Food for thought: the food history in our genes

The holiday season is a wonderful thing. But many people like me struggle in the following months to shed the pounds gained during this season. Food is actually the least of my priorities. Some people live to eat — I am definitely one of them. But I do envy people who can eat as much as they want and don’t put on weight, like a friend of mine (he can eat as much chocolate as he wants!)

A lot of our food preferences and eating behaviours may be written in our genes. The most famous example being lactose intolerance. The evolution of lactase persistence in response to pastoral behaviour, so if there is no ancestry of farming and herding written into your genes, you are unlikely to have the ability to digest milk and dairy products as a grown-up. Adult mammals do not consume milk, as a rule. Therefore living hunter-gatherers (who never had a history of herding), like the Inuit, are largely lactose intolerant.

At the beginning of the year, I had my genome sequenced and I found out it’s written in my genes. There it says clearly: increased BMI (I bet George’s says the same):

Like George Lucas I am a bit overweight. Oh, George, what were the odds? Like you I was a skinny lad. Who would have thought then?

When reading George Lucas’ biography I marvelled at how he subsisted on the fruits of the vending machine at film academy. A diet based on chips and coke while making his first movie — that could have been me. In fact, George Lucas and I share the same personality type: INFP. Yes, introverts like us are usually thinner. In fact, extroverts are more likely to become overweight than us. They tend to eat more as they are more “energetic” — well often enough they do also move more, to be fair. Extroverts are much more likely to heave their buts out of their chair and get going. Yet, introverts like us, George, are often very picky and small eaters. And I used to be underweight until my 30s.

I come from a family with ectomorph body types, married a woman with ectomorph body type and have children with ectomorph body types. My introverted sons are extremely picky eaters, who manage to drive their mom crazy at times. My younger son would eat only a few foods like chicken nuggets, French fries and pasta (without any sauce and seasoning!). What’s more, ectomorphs don’t usually put on a lot of weight, like endomorphs do (mesomorphs generally put on weight quickly but also lose it quickly).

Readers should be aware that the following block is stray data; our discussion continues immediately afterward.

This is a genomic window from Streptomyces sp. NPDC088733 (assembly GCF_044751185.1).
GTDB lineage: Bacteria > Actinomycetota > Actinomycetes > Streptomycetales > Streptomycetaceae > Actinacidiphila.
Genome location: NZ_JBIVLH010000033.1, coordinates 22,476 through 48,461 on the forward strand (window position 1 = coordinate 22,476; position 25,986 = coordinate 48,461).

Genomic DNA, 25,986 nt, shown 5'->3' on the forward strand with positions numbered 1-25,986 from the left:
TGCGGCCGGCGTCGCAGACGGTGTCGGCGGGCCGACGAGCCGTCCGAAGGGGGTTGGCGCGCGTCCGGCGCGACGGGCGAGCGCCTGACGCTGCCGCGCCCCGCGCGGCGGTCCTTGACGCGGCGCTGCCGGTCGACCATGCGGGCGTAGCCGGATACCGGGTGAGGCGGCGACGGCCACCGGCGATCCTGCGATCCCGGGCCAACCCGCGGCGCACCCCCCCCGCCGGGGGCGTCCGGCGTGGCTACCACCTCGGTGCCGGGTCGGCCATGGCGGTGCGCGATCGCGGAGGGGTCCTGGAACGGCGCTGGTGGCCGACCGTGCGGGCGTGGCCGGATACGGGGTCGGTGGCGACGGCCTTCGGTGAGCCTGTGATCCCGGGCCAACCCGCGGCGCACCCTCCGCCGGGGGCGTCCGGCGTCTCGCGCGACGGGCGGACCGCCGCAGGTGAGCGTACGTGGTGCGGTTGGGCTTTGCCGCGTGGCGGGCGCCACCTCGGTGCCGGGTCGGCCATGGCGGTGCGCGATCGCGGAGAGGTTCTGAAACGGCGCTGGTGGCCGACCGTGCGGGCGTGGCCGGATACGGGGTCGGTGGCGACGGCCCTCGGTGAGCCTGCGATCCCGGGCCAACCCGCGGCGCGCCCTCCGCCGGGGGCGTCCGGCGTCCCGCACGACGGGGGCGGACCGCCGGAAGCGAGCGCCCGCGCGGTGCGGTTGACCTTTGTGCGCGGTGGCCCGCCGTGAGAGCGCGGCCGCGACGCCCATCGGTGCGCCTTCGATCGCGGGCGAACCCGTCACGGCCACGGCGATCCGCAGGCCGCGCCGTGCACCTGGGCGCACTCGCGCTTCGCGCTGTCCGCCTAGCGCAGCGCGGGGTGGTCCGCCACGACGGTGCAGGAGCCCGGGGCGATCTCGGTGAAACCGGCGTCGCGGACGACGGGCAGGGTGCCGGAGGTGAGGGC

In fact, these body types map well onto the different ancestral subsistence types:

  • Ectomorph: lightweight, low-metabolism, ideal for hunting and gathering, built for endurance (most marathon runners)

So, why did me and George end up overweight as hunter-gatherer types? Here are the personality traits in the Big 5 that correlate with overweight ():

  • extraversion (positively correlated)

Both George and I are introverts, which is actually negatively correlated with obesity. Neuroticism: yes, me definitely (and I have a hunch George is too). I do a lot of eating out of frustration and procrastination. Conscientiousness: I am admittedly low on conscientiousness, and so is probably Geroge, as this trait correlates with our P (in INFP) and impulse control. That said, genes aren’t necessarily fate, nor is your personality type. There are plenty of INFPs who are still as skinny in old age as they were when little kids.

Regarding my hunter-gatherer hypothesis, I have noticed the following trends for hunter-gatherer type (this is no way a scientific analysis though, just my personal experience). Hunter-gatherer types are the most likely to:

  • have food allergies like lactose intolerance and Celiac disease

Like so often in life we hunter-gather types have a tendency towards extremes. Like George in his student years, I could easily subsist on junk food, whereas my ENFJ wife wouldn’t eat anything that contains an ingredient she would disapprove of. Everything has to be fresh, organic, containing only certain types of fat, etc. She even disapproves of me eating tuna.

We are often also extremes when it comes to our weight, often skinny, but when we become overweight we look like balloons. When it comes to eating disorders INFJs (introverted, highly conscientious) are the ones who are most likely at risk for anorexia, whereas ENFPs (extraverted, low on conscientiousness) are most likely at risk for bulimia. This is also true for men who suffer from bulimia (Ed Sheeran is a famous ENFP who suffered from bulimia). A similar correlation is probably also true for junk food vs high-quality foods.

As I mentioned above, these aren’t scientific facts, just personal observations — and a lot of food for thought. I have always wondered what those real-life ectomorph hunter-gatherers would look like if they lived in our civilisation. I have found an interesting clue. Daniel Everett writes in Don’t Sleep, There are Snakes about the Pirahã hunter-gatherers of the Amazon:

Often after a visit to the city of three to six weeks, a Pirahã will return as much as thirty pounds overweight to the village, rolls of fat on their belly and thighs. But within a month or less, they’re back to normal weight. The average Pirahã man or woman weighs between 100 and 125 pounds and stands five feet to five feet four inches tall. They are lean and tough.

If you ever come across a man with rolls of fat on his belly and thighs and who reminds you of the Michelin Man, chances are he is a hunter-gatherer type who has spent too much time in “civilization” and not enough exercising and that he was once lean and tough in his childhood.

Originally published at on December 31, 2020.